Tuesday 24 June 2014

Book Review: Deadly Curiosities by Gail Martin

Pros: interesting plot, varied forms of magic, characters actually work day jobs, satisfying conclusion

Cons: characters feel like Mary Sues, middle of the book had several scenes that follow the same pattern, unnecessary repetition

Cassidy Kincaide is psychometric, able to see images of an item’s past.  She inherited the estate auction and antiques shop Trifles and Folly when her uncle, who had a similar power, died a few years back.  Along with the store she also inherited her uncle’s silent partner, Sorren, a vampire and member of the Alliance, an organization dedicated to keeping humans safe from dangerous magical artifacts. 

When some of the safe items Cassidy sold start haunting a local BnB, she and her co-worker Teag start investigating.

The characters are really interesting, with Cassidy having contacts all over the city with connections that help with her business - both the antique store and when investigating potentially dangerous items.  I really appreciated that Cassidy not only owned a store, but she and Teag actually work there.  Lots of urban fantasy books mention that characters have jobs but somehow show them with lots of free time to investigate whatever the mystery is.  These characters spend their days at work, sometimes it’s slow and they can research and do other things, and sometimes it’s busy and they can’t.  But I appreciated the veracity of their situation, that they need money to keep the store and pay rent and so have to do most of their investigative work after hours.  

Having said that, they seem remarkably lucky with their investigative work, generally learning pretty quickly what they need to from all the sites and people they visit.  Now, the book explains that as due in part to Cassidy’s knowing and having a good relationship with many of the important people in town and the rest is chalked up to her and Teag’s respective magics.  Still, they have an uncanny knack of reaching the right conclusion pretty quickly, which, coupled with their martial arts knowledge and ability to get out of sticky situations starts to make them feel Mary Sue-ish.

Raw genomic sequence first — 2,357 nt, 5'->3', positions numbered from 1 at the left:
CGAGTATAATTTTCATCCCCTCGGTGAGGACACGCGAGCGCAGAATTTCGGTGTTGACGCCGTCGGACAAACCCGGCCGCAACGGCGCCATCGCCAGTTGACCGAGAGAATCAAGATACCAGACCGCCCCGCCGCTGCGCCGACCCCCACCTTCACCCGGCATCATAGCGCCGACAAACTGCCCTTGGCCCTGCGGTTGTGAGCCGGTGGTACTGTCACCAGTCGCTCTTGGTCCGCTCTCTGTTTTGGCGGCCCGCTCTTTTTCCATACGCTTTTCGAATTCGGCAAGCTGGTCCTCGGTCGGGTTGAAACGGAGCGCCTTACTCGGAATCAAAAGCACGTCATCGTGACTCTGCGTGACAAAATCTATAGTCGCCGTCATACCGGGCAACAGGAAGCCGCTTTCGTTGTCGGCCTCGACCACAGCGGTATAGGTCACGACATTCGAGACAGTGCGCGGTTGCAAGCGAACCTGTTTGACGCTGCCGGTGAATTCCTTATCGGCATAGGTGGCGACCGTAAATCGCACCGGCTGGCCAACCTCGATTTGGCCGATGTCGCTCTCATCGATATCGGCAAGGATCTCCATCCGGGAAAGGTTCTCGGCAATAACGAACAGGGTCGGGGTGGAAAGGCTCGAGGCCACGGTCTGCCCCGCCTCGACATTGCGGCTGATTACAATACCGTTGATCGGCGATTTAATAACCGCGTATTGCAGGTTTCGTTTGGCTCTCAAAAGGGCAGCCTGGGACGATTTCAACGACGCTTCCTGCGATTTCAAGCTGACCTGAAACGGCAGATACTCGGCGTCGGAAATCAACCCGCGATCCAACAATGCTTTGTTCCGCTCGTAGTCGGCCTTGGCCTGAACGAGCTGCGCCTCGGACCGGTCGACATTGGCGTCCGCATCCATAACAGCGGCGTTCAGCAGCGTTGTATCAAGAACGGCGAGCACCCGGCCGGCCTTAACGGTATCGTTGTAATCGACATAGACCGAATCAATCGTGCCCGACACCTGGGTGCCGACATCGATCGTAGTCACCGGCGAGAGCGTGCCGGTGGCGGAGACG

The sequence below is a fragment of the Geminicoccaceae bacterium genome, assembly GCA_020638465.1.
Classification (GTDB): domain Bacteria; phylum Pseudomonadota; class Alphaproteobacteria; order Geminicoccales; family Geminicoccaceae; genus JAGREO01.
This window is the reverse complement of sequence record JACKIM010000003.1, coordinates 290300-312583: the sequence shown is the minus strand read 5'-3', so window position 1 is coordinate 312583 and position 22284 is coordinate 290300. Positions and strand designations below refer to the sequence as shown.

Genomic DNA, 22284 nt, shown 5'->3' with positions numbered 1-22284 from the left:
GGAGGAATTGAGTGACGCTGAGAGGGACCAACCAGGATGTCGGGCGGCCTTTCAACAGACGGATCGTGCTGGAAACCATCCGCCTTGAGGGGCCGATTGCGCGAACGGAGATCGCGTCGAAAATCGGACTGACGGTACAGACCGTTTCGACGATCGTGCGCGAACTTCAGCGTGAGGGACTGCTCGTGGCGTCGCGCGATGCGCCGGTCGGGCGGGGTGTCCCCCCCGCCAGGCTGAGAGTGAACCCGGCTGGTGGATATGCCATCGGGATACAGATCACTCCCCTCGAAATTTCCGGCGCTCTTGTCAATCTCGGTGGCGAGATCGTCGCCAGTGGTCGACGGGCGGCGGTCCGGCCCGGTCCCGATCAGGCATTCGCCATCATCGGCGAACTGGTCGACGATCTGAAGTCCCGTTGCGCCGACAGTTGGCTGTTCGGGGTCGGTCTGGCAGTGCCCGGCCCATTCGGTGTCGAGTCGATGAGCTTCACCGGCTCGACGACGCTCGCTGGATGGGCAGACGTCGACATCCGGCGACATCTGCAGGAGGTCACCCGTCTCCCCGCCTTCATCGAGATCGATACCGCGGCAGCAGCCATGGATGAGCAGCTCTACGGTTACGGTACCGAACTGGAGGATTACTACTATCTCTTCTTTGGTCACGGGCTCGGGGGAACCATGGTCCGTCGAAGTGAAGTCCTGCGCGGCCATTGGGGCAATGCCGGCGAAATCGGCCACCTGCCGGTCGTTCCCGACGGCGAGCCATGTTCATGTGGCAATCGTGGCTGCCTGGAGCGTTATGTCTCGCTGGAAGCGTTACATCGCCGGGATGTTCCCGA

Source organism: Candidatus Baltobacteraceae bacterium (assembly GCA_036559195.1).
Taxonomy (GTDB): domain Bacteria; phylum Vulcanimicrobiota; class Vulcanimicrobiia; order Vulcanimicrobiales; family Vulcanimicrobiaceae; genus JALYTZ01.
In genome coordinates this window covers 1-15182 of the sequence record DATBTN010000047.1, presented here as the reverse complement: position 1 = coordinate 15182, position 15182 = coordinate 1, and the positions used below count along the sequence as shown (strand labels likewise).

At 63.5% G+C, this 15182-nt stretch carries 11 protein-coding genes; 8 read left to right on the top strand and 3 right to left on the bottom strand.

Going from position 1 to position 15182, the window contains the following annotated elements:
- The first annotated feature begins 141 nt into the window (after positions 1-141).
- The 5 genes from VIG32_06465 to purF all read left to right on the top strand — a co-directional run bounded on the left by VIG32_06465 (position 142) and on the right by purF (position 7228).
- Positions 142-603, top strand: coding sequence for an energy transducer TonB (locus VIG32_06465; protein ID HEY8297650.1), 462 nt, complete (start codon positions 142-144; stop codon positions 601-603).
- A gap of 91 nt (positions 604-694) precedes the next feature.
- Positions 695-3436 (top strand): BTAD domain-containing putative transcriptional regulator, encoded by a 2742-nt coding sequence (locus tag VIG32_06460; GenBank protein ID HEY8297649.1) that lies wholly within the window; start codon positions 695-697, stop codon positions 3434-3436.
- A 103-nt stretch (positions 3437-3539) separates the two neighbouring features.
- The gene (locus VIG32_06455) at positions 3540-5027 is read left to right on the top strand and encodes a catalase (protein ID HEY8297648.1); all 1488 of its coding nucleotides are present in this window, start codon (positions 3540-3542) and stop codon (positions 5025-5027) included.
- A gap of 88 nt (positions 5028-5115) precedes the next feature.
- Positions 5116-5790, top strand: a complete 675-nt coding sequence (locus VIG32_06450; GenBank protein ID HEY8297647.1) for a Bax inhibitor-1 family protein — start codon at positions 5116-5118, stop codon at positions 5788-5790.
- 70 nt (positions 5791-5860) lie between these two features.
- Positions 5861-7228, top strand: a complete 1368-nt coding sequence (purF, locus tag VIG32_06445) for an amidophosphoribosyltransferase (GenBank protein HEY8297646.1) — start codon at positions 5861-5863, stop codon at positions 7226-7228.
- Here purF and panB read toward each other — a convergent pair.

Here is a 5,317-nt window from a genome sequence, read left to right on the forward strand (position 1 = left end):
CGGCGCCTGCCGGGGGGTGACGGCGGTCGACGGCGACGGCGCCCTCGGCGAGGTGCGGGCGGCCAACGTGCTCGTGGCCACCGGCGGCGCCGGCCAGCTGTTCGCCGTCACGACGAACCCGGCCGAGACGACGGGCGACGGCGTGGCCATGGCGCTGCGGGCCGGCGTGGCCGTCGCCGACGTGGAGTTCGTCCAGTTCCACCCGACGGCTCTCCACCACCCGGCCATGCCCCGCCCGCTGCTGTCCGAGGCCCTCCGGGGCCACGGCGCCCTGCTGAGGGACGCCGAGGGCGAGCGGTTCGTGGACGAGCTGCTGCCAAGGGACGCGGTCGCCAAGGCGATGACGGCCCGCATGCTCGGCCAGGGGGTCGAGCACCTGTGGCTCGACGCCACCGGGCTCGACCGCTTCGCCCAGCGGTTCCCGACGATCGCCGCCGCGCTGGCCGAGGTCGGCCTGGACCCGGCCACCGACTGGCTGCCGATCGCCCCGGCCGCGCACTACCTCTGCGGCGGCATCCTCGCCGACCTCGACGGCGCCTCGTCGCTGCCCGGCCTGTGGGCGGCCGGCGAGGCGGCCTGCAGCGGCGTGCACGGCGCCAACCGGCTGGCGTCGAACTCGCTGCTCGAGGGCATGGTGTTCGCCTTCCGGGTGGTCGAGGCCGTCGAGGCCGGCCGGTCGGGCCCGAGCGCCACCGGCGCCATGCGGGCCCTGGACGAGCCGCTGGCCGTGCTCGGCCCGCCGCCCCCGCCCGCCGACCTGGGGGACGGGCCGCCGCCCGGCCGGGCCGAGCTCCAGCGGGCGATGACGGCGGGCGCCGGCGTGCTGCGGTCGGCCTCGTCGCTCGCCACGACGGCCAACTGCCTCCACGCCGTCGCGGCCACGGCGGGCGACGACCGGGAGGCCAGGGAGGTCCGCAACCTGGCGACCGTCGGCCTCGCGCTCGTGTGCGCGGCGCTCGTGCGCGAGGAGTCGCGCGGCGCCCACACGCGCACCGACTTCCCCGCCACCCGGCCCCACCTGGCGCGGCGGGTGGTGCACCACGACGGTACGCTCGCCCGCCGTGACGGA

Another thing I really liked about the book was the varied forms of magic employed.  Cassidy can see objects’ pasts, Teag can weave together pieces of information as well as spells, Sorren has the strength and agility of the undead.  The book also introduces several other characters with their own powers, a Voodon practitioner, a Viking Seior, and a Gullah root worker.  Magic takes its toll on the practitioners and isn’t an infinite pool that be used continuously when facing bad guys. 

There is some repetition in how information is portrayed that irked me but probably won’t bother most readers.  Something is introduced in one chapter and then expanded on in the next chapter in a way that repeats the previous information.  

A more obvious issue is that several scenes in the middle of the book follow the same pattern of checking something out, getting attacked, and getting out of the situation.  It happened too often in the same way that I started wondering why they didn’t anticipate the attacks more readily.

There is a highly satisfying end battle and all the plot threads tie up neatly before the book is over.  Despite its flaws it’s a fun start to a new series.

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